(Aural Terrains)

Early morning is my preferred time for scrutinizing records where the interactional movement of variable sonic streams — as lawless as it may appear — shines brightest in absence of human disturbance. Five Shards — the new chapter in the now solid history of Thanos Chrysakis’ Aural Terrains — is a studio recording from the end of 2019 that shows this precise nature of interplay, blending instrumentalists endowed with both independent vision and team spirit.

The balancing of the constituents is crucial to the ensemble’s electroacoustic workability. Chrysakis (laptop, synth and piano) is partnered by two members of The Remote Viewers (saxophonists Sue Lynch — also on flute — and Adrian Northover), trumpeter Dawid Frydryk and trombone player Edward Lucas. There would be plenty to envision a major strike against the constitutional order of commodified composition in favor of an articulate improvisational naturalness. In fact, as is often the case in such settings, a fluid compositional direction self-generates during the proceedings. Let’s never forget: those who know where to fish for the necessary sound in a given instant have within themselves developed structures of intuitive awareness that remain unachievable to most non-musicians (or to mediocre musicians, for that matter).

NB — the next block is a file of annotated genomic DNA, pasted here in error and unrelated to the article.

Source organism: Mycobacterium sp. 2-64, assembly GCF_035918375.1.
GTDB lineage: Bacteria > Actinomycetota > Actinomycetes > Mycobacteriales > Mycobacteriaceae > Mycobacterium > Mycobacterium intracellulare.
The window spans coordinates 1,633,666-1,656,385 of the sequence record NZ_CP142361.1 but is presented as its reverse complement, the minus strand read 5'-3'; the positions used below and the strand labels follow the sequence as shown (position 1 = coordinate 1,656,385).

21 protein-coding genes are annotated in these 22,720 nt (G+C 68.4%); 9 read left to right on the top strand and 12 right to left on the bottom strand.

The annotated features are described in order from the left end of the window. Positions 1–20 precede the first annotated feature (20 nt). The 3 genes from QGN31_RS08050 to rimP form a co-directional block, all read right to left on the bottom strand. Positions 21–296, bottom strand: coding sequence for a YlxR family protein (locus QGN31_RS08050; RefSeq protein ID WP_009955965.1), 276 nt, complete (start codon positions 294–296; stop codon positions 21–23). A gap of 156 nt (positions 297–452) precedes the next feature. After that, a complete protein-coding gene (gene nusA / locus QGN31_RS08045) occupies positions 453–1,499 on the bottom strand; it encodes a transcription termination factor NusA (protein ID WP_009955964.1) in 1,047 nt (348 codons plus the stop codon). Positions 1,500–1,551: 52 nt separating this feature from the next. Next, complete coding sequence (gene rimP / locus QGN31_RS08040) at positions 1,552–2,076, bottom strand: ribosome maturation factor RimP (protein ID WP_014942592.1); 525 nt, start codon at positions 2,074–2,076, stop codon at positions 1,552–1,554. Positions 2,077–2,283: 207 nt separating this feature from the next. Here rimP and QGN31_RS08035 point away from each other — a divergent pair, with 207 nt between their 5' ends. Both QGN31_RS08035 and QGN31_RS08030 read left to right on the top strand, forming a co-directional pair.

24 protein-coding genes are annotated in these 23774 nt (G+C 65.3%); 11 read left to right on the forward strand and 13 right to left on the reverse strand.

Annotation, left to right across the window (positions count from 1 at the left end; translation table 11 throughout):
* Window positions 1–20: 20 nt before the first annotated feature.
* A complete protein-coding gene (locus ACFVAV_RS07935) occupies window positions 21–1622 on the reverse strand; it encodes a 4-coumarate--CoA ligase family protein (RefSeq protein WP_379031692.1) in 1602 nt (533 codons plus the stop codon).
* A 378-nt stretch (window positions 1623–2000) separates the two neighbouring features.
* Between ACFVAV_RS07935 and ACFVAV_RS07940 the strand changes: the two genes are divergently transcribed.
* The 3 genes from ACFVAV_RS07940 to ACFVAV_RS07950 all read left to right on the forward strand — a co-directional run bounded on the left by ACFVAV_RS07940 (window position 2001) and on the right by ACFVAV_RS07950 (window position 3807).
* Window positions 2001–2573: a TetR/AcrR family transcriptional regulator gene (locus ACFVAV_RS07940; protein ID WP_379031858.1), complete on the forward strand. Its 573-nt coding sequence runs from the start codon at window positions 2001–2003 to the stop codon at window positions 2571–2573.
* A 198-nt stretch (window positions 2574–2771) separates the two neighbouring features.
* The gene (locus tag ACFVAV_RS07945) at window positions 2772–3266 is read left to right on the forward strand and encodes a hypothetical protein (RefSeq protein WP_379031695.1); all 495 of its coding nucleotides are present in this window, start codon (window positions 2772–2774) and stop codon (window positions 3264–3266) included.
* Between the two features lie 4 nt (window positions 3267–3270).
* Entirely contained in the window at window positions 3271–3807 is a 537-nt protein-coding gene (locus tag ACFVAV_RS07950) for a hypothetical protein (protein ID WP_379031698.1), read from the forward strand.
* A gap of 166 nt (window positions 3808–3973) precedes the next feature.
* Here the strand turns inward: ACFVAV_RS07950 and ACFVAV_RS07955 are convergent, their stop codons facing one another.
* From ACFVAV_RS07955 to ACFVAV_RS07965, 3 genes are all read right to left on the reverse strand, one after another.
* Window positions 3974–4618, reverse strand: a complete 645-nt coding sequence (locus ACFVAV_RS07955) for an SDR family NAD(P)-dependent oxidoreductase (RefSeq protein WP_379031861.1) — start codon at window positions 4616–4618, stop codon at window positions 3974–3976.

It is essential to experience each of the Shards in the right perspective. Highlighting, as the performers do throughout, the junctures of suspension between utter silence and the resurfacing of one or more signals. Valuing the suitability of a timbre even in contexts supposedly not appropriate for that instrument. Inhabiting the communal vibrancy that emerges from the unspoken. Freezing the audio image in a sort of mental snapshot, knowing full well that it serves absolutely no purpose, if not to delude ourselves into thinking that we have “understood” for a split second. It is however a pleasant illusion, which cleans the perceptive channels instead of contaminating them irremediably with futile verbiage.